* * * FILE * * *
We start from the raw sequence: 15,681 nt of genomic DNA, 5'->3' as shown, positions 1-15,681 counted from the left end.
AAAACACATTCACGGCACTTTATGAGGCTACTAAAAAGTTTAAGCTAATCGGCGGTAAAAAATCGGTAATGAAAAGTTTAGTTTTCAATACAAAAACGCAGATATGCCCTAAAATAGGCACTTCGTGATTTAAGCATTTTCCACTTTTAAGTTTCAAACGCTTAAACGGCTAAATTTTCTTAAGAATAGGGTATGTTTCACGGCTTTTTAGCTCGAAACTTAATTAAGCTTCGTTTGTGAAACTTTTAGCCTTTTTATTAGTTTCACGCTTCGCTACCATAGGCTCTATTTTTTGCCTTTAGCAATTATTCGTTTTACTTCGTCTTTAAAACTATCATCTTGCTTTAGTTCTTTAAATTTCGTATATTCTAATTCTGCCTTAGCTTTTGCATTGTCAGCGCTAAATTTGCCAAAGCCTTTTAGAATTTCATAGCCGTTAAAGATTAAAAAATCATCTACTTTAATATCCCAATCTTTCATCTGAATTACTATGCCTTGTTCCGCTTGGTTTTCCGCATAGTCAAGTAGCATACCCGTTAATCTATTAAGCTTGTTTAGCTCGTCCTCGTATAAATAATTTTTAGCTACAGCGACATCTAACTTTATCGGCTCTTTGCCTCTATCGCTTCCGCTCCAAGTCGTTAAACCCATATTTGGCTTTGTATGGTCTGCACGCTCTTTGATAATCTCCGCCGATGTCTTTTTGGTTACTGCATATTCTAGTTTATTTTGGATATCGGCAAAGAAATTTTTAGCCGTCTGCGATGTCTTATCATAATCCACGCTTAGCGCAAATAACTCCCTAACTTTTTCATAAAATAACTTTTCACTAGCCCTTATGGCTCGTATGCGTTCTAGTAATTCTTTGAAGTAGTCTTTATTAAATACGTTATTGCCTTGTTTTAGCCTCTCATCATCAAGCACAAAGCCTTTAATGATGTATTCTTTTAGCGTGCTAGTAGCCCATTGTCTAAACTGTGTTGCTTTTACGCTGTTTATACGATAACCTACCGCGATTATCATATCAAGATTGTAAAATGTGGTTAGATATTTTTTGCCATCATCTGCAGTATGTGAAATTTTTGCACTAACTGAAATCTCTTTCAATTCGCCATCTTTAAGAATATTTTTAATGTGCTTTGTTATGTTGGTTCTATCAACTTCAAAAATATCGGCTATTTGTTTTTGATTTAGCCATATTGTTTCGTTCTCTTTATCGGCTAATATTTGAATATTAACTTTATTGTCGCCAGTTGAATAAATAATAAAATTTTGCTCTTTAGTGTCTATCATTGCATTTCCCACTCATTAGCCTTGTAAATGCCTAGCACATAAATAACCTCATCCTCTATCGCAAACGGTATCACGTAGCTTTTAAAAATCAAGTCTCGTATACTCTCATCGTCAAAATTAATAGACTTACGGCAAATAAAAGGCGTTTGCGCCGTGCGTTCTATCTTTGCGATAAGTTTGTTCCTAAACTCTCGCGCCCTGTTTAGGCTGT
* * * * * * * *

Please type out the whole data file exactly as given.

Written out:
We start from the raw sequence: 15,681 nt of genomic DNA, 5'->3' as shown, positions 1-15,681 counted from the left end.
AAAACACATTCACGGCACTTTATGAGGCTACTAAAAAGTTTAAGCTAATCGGCGGTAAAAAATCGGTAATGAAAAGTTTAGTTTTCAATACAAAAACGCAGATATGCCCTAAAATAGGCACTTCGTGATTTAAGCATTTTCCACTTTTAAGTTTCAAACGCTTAAACGGCTAAATTTTCTTAAGAATAGGGTATGTTTCACGGCTTTTTAGCTCGAAACTTAATTAAGCTTCGTTTGTGAAACTTTTAGCCTTTTTATTAGTTTCACGCTTCGCTACCATAGGCTCTATTTTTTGCCTTTAGCAATTATTCGTTTTACTTCGTCTTTAAAACTATCATCTTGCTTTAGTTCTTTAAATTTCGTATATTCTAATTCTGCCTTAGCTTTTGCATTGTCAGCGCTAAATTTGCCAAAGCCTTTTAGAATTTCATAGCCGTTAAAGATTAAAAAATCATCTACTTTAATATCCCAATCTTTCATCTGAATTACTATGCCTTGTTCCGCTTGGTTTTCCGCATAGTCAAGTAGCATACCCGTTAATCTATTAAGCTTGTTTAGCTCGTCCTCGTATAAATAATTTTTAGCTACAGCGACATCTAACTTTATCGGCTCTTTGCCTCTATCGCTTCCGCTCCAAGTCGTTAAACCCATATTTGGCTTTGTATGGTCTGCACGCTCTTTGATAATCTCCGCCGATGTCTTTTTGGTTACTGCATATTCTAGTTTATTTTGGATATCGGCAAAGAAATTTTTAGCCGTCTGCGATGTCTTATCATAATCCACGCTTAGCGCAAATAACTCCCTAACTTTTTCATAAAATAACTTTTCACTAGCCCTTATGGCTCGTATGCGTTCTAGTAATTCTTTGAAGTAGTCTTTATTAAATACGTTATTGCCTTGTTTTAGCCTCTCATCATCAAGCACAAAGCCTTTAATGATGTATTCTTTTAGCGTGCTAGTAGCCCATTGTCTAAACTGTGTTGCTTTTACGCTGTTTATACGATAACCTACCGCGATTATCATATCAAGATTGTAAAATGTGGTTAGATATTTTTTGCCATCATCTGCAGTATGTGAAATTTTTGCACTAACTGAAATCTCTTTCAATTCGCCATCTTTAAGAATATTTTTAATGTGCTTTGTTATGTTGGTTCTATCAACTTCAAAAATATCGGCTATTTGTTTTTGATTTAGCCATATTGTTTCGTTCTCTTTATCGGCTAATATTTGAATATTAACTTTATTGTCGCCAGTTGAATAAATAATAAAATTTTGCTCTTTAGTGTCTATCATTGCATTTCCCACTCATTAGCCTTGTAAATGCCTAGCACATAAATAACCTCATCCTCTATCGCAAACGGTATCACGTAGCTTTTAAAAATCAAGTCTCGTATACTCTCATCGTCAAAATTAATAGACTTACGGCAAATAAAAGGCGTTTGCGCCGTGCGTTCTATCTTTGCGATAAGTTTGTTCCTAAACTCTCGCGCCCTGTTTAGGCTGT